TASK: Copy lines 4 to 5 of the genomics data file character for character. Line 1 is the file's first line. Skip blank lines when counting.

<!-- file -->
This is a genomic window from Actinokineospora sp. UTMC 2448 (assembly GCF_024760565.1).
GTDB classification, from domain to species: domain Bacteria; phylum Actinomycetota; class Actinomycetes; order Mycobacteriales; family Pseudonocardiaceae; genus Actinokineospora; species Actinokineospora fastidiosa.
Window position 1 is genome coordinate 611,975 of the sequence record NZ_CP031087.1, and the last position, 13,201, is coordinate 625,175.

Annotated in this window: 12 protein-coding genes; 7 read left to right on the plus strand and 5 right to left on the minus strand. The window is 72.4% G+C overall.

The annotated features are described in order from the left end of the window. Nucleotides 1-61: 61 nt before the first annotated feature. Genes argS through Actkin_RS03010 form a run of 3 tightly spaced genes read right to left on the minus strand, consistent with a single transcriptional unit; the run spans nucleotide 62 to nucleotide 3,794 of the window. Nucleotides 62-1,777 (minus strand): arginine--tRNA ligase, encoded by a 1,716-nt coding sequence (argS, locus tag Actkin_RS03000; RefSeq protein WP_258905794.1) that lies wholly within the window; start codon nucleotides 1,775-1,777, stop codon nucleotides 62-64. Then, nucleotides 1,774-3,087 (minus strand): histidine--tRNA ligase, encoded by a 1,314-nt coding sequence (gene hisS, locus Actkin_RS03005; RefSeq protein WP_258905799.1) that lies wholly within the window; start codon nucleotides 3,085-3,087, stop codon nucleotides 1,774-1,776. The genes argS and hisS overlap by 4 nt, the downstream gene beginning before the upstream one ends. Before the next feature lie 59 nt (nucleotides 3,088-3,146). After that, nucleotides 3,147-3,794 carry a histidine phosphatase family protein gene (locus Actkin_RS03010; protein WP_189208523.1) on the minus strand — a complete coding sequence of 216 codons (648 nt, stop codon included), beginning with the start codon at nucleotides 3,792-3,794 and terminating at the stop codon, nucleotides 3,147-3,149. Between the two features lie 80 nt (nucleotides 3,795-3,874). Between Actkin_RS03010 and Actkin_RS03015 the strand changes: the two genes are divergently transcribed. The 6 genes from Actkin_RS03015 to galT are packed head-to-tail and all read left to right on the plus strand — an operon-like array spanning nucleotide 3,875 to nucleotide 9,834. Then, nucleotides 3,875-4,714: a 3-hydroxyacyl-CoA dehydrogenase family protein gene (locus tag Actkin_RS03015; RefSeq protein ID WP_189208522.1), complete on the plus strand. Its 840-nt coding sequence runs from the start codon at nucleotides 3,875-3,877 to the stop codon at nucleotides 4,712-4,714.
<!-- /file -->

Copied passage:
Annotated in this window: 12 protein-coding genes; 7 read left to right on the plus strand and 5 right to left on the minus strand. The window is 72.4% G+C overall.

The annotated features are described in order from the left end of the window. Nucleotides 1-61: 61 nt before the first annotated feature. Genes argS through Actkin_RS03010 form a run of 3 tightly spaced genes read right to left on the minus strand, consistent with a single transcriptional unit; the run spans nucleotide 62 to nucleotide 3,794 of the window. Nucleotides 62-1,777 (minus strand): arginine--tRNA ligase, encoded by a 1,716-nt coding sequence (argS, locus tag Actkin_RS03000; RefSeq protein WP_258905794.1) that lies wholly within the window; start codon nucleotides 1,775-1,777, stop codon nucleotides 62-64. Then, nucleotides 1,774-3,087 (minus strand): histidine--tRNA ligase, encoded by a 1,314-nt coding sequence (gene hisS, locus Actkin_RS03005; RefSeq protein WP_258905799.1) that lies wholly within the window; start codon nucleotides 3,085-3,087, stop codon nucleotides 1,774-1,776. The genes argS and hisS overlap by 4 nt, the downstream gene beginning before the upstream one ends. Before the next feature lie 59 nt (nucleotides 3,088-3,146). After that, nucleotides 3,147-3,794 carry a histidine phosphatase family protein gene (locus Actkin_RS03010; protein WP_189208523.1) on the minus strand — a complete coding sequence of 216 codons (648 nt, stop codon included), beginning with the start codon at nucleotides 3,792-3,794 and terminating at the stop codon, nucleotides 3,147-3,149. Between the two features lie 80 nt (nucleotides 3,795-3,874). Between Actkin_RS03010 and Actkin_RS03015 the strand changes: the two genes are divergently transcribed. The 6 genes from Actkin_RS03015 to galT are packed head-to-tail and all read left to right on the plus strand — an operon-like array spanning nucleotide 3,875 to nucleotide 9,834. Then, nucleotides 3,875-4,714: a 3-hydroxyacyl-CoA dehydrogenase family protein gene (locus tag Actkin_RS03015; RefSeq protein ID WP_189208522.1), complete on the plus strand. Its 840-nt coding sequence runs from the start codon at nucleotides 3,875-3,877 to the stop codon at nucleotides 4,712-4,714.